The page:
"Many of them are coming in the expectation that Francis will set in motion changes in the church: changes in controverted teachings having to do sexuality, the sacraments, ordination, church governance, and so on. Through his remarks, and through actions such as the convening of a “group of eight” cardinals,” Francis himself has raised these expectations..."
This thirst for change!, or at least the attempt to analyze it theologically, fuels this Spiritual Diabetes blog. Thirst is common indicator of diabetes--physically and spiritually. Just drinking more water won't help.
When an expectation of change, and accreting evidence of imminent change, was followed by no change, the consequences were profound. Truly, we are still feeling them – and in this sense Francis’s pontificate picks up a narrative line left hanging when Paul issued Humanae Vitae in 1968, not one left hanging when John XXIII died in 1963.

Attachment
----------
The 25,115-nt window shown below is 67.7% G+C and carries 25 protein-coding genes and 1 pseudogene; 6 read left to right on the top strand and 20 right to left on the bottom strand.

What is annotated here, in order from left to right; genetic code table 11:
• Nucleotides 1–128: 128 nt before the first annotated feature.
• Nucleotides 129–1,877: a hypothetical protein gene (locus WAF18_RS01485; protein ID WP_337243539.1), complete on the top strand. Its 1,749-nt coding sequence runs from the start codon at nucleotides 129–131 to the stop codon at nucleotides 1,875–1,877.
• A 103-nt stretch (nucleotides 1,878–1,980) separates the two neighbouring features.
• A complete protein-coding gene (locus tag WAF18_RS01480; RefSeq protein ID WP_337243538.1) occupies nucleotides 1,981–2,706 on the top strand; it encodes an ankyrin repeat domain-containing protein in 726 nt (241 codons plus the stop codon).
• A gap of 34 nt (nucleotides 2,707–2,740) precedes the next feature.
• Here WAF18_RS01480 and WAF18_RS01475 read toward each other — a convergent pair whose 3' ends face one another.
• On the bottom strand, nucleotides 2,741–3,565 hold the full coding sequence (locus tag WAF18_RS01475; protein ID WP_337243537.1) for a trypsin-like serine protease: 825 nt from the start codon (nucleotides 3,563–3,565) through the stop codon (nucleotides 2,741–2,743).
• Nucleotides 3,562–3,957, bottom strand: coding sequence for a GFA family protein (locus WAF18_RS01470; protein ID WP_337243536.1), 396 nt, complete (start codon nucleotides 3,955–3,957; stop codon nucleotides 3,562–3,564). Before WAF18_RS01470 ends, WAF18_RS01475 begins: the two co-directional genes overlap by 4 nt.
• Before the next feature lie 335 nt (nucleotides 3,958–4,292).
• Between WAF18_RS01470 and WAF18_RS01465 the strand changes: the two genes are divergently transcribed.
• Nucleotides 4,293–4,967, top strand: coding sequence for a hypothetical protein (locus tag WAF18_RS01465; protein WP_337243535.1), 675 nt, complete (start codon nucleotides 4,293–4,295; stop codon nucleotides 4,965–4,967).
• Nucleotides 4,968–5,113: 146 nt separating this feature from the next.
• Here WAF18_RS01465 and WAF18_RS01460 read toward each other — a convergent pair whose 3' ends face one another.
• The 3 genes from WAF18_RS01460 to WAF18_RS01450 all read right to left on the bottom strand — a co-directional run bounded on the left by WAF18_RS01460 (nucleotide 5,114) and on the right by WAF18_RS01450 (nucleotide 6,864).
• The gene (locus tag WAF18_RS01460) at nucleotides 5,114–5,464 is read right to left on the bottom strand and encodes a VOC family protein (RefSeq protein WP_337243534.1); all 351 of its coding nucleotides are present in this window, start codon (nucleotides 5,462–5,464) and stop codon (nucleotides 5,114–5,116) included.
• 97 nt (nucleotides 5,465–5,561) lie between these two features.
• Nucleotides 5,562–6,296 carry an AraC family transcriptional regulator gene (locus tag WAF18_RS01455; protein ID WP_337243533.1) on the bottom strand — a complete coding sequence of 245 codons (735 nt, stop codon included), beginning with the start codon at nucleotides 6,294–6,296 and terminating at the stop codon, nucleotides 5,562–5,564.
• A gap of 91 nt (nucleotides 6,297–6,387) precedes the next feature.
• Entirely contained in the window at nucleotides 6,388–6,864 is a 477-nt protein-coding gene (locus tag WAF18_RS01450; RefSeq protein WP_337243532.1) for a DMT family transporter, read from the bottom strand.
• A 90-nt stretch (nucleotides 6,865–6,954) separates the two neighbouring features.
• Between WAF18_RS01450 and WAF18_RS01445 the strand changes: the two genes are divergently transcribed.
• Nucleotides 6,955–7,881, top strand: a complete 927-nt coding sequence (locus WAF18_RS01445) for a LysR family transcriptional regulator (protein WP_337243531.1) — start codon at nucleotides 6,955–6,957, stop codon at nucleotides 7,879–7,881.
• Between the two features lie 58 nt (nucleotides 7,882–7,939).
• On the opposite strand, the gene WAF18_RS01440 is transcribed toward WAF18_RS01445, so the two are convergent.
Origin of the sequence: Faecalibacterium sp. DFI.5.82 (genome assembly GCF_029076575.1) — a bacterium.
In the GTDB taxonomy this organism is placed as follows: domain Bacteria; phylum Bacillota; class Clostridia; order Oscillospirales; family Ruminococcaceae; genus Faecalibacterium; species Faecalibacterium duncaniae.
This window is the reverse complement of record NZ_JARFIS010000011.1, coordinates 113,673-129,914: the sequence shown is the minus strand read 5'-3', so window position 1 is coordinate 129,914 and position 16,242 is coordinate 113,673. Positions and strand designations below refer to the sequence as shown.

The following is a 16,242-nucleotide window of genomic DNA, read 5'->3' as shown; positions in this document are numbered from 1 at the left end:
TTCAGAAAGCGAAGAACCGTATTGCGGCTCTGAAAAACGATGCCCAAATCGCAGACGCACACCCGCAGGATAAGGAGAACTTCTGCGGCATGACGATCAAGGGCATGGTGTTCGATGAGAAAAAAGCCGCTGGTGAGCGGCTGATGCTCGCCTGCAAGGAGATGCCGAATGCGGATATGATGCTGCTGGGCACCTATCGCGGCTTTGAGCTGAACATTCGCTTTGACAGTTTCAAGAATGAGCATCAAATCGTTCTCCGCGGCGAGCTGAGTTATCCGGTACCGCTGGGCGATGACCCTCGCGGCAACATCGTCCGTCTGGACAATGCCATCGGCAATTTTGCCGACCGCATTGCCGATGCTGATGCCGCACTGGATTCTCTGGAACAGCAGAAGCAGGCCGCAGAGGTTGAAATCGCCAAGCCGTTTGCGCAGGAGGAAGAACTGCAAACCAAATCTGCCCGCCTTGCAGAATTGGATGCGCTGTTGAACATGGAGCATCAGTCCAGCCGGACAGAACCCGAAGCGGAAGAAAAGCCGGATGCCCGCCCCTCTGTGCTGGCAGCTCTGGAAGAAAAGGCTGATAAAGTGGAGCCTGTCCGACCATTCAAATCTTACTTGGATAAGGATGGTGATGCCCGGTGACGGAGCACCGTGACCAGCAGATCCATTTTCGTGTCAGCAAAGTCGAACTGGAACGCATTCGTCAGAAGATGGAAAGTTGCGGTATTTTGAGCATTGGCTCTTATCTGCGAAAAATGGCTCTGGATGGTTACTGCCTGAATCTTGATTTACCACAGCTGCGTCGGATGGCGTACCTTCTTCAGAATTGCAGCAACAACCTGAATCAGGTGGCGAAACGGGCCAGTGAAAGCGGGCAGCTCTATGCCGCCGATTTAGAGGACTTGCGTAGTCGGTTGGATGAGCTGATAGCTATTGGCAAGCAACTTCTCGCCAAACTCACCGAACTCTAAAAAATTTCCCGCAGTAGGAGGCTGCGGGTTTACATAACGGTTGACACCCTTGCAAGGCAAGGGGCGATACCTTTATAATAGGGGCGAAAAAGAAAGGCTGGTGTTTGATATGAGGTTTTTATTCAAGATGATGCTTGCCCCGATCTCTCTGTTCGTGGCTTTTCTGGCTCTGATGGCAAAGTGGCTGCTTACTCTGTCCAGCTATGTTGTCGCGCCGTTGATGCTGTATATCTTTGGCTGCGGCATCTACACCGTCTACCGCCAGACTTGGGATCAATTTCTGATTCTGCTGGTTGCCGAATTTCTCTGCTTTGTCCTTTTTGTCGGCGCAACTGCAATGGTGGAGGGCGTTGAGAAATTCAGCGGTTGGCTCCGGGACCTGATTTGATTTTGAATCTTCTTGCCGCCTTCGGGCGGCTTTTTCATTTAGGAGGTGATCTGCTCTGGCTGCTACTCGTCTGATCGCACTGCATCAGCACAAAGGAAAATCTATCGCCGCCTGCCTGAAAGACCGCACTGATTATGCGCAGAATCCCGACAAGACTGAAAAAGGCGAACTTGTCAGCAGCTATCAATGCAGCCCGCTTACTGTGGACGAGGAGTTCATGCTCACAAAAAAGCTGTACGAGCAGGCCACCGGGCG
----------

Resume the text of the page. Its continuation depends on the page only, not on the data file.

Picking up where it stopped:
It’s very appealing to think of Pope Francis as following in the footsteps of Pope John; but in his second year, he is going to have to walk in the footsteps of Pope Paul as well. And undoubtedly this will lead him to a place where he will have to act decisively — and divisively.
HHhmm, I think I've this before. Oh wait--that's because I noticed the "Humanae Vitae moment" dilemma just as it appeared on the horizon. It only makes sense. The resignation of Benedict XVI alone was enough to give some cause for celebration. Now, if Francis doesn't act in accordance with their expectations, well, then...he made us do it!